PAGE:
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Did you know that exercise increases inflammation in systemic sclerosis?


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Fingers crossed for tomorrow!


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#1 Teatime

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Posted 11 April 2012 - 08:29 PM

I'm about 9 weeks post operation from my cardiac cryoablation and tomorrow I'm having my first EKG and a 24-hour heart monitor attached to see how my heart rhythm is doing! At my first followup appointment, my cardiologist said my heartbeat sounded much smoother and more regular. I hope the monitor shows very few, if any, episodes of atrial fibrillation.

Prior to the procedure, the monitor showed that I had 17 bad episodes in a 24-hour period! I was at a huge risk of stroke so they put me on blood thinners and sent me to Baylor's heart hospital in Dallas. (WONDERFUL place! My doctor there was awesome!) I'm hoping it's much improved and I can cease the blood thinners soon! My cardiologist here warned me that I may need to have the procedure done again but I'm just glad to be feeling better now. All of that arrhythmia was SCARY!

#2 Joelf

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Posted 12 April 2012 - 10:37 AM

Hi Julia,

I'm thinking of you today and hoping that the ECG and heart monitor will show a distinct improvement in your heart rhythm and that there won't be any episodes of artial fibrillation.

It's excellent news to hear that you're feeling better.

Kind regards,

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#3 Teatime

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Posted 12 April 2012 - 11:02 AM

Thank you, Jo! It will be interesting to get the results next month from my cardiologist.

When my internist initially put me on the heart monitor late last year when I had a bad episode, I didn't think it would show anything because I didn't feel any bad attacks. However, when she got the results, they were horrible and she called my cardiologist immediately. I was in atrial fibrillation all night long. No wonder I was waking up tired in the morning!

There have been studies showing that folks with Lupus and RA are much more likely to have atrial fibrillation. I wonder if that's the case with sclero, too?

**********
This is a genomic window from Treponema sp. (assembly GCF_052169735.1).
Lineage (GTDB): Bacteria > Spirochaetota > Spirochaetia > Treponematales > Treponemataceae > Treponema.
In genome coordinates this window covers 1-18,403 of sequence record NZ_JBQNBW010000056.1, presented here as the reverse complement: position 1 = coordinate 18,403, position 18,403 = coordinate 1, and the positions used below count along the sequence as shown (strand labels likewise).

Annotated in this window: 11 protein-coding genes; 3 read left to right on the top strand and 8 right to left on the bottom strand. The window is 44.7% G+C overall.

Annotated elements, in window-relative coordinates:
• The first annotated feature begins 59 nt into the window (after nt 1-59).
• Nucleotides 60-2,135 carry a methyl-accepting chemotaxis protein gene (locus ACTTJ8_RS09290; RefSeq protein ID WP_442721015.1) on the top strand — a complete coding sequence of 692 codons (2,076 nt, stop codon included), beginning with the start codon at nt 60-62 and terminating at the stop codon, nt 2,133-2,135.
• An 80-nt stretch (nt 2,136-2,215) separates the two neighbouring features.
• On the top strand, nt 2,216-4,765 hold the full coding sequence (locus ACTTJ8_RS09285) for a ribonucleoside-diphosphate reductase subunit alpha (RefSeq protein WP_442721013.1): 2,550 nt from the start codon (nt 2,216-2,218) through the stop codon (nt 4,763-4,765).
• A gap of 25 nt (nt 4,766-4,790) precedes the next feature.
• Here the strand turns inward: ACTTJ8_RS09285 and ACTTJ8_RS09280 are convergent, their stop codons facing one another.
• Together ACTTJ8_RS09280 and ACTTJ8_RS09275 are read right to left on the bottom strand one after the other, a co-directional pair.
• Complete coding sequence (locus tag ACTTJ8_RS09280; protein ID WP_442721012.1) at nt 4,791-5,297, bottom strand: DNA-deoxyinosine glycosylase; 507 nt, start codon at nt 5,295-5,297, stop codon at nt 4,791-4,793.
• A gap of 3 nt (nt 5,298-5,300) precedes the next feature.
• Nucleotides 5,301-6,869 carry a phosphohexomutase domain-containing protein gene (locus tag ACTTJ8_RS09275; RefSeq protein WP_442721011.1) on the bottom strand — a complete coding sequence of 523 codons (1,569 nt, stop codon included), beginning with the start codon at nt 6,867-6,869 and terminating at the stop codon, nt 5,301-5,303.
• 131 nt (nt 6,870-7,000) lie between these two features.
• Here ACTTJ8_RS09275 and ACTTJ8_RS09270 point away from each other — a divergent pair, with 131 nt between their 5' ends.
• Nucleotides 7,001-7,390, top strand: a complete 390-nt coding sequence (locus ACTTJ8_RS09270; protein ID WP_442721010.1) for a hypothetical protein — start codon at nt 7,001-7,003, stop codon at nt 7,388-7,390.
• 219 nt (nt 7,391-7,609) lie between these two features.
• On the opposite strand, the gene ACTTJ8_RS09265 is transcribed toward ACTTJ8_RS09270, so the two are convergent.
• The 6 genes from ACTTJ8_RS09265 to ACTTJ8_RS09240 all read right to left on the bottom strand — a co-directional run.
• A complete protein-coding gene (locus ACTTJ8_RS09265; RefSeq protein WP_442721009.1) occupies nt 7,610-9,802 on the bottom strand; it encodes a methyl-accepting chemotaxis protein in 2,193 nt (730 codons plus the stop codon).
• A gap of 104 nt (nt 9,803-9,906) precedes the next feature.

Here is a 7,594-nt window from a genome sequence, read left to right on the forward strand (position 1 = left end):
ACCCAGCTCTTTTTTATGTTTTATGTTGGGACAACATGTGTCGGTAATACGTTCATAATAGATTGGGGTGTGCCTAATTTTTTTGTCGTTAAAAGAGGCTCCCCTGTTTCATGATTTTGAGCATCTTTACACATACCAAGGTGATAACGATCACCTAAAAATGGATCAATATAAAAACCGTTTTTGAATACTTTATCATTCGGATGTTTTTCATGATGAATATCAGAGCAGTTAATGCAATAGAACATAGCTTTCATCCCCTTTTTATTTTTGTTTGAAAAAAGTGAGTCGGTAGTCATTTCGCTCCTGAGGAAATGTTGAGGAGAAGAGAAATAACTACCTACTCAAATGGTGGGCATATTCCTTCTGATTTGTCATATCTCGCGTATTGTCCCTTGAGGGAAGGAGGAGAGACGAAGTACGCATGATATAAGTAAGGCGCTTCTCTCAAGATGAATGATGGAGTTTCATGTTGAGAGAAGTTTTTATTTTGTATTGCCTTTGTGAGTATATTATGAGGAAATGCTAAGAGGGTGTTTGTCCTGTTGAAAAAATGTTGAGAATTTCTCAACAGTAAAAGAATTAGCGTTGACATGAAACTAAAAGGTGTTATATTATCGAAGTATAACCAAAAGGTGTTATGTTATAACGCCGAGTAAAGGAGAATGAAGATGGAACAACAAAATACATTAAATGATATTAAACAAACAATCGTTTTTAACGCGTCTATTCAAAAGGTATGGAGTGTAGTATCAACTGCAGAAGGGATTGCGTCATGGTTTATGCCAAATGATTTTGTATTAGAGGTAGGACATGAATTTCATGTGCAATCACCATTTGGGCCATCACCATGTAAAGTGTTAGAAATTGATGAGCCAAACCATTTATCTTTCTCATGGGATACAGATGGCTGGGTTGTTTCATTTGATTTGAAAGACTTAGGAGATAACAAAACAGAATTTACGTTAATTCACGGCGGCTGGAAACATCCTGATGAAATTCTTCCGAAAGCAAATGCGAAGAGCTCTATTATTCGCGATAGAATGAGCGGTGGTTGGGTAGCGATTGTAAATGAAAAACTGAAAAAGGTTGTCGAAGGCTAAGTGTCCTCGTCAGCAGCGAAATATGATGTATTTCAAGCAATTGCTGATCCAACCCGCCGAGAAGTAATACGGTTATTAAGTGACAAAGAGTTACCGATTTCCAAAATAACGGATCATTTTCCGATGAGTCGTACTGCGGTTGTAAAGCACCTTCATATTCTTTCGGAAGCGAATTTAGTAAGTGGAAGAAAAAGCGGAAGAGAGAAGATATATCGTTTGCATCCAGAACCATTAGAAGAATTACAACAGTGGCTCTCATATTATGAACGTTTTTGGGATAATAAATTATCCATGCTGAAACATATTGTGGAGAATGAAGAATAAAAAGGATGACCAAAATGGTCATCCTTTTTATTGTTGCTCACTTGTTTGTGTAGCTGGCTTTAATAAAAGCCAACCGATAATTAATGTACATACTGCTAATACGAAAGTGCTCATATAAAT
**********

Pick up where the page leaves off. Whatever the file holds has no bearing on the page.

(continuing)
#4 Joelf

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Posted 12 April 2012 - 01:26 PM

Hi Julia,

I understand that sometimes there are no noticable symptoms for some sufferers of atrial fibrillation.

There have been studies showing that folks with Lupus and RA are much more likely to have atrial fibrillation. I wonder if that's the case with sclero, too?


We have an informative section on Arrhythmias, Palpitations, and Conduction Disturbances which does relate to Complications with Systemic Scleroderma (SSc) Heart Involvement which I hope you'll find interesting.

Do please post and let us know the results when you receive them from your cardiologist.

Kind regards,

Jo Frowde
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#5 Amanda Thorpe

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Posted 12 April 2012 - 02:50 PM

Hello Julia

Have a look at our video about heart involvement in scleroderma by yours truly, did you know that cardiac manifestations are one of the first symptoms for people with scleroderma? I wish someone had told me that years ago for sure! I have myocardial fibrosis and sbsequent heart failure however thanks to implantation of a biventricular ICD I am alive and well, without it would have been dead by now.

Take care.
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#6 Teatime

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Posted 12 April 2012 - 08:20 PM

Great video, Amanda! Well done!

Interesting info. The atrial fib. started up out of the blue. I'd been dealing with premature ventricular contractions (a LOT of them) and episodes of bradycardia so I was being watched by a cardiologist already. But the atrial fib. came on all of a sudden and with a vengeance.

At Baylor heart and vascular hospital, they "mapped" my heart using probes to induce atrial fib. so they could discover which parts of my heart were causing the misfiring. And then they destroyed those parts with freezing cold. They hope the bits won't heal as they were or form new connections that will cause the arrhythmia again. But my doctors told me to expect that I may need to have the procedure done again, possibly several times. I hope not!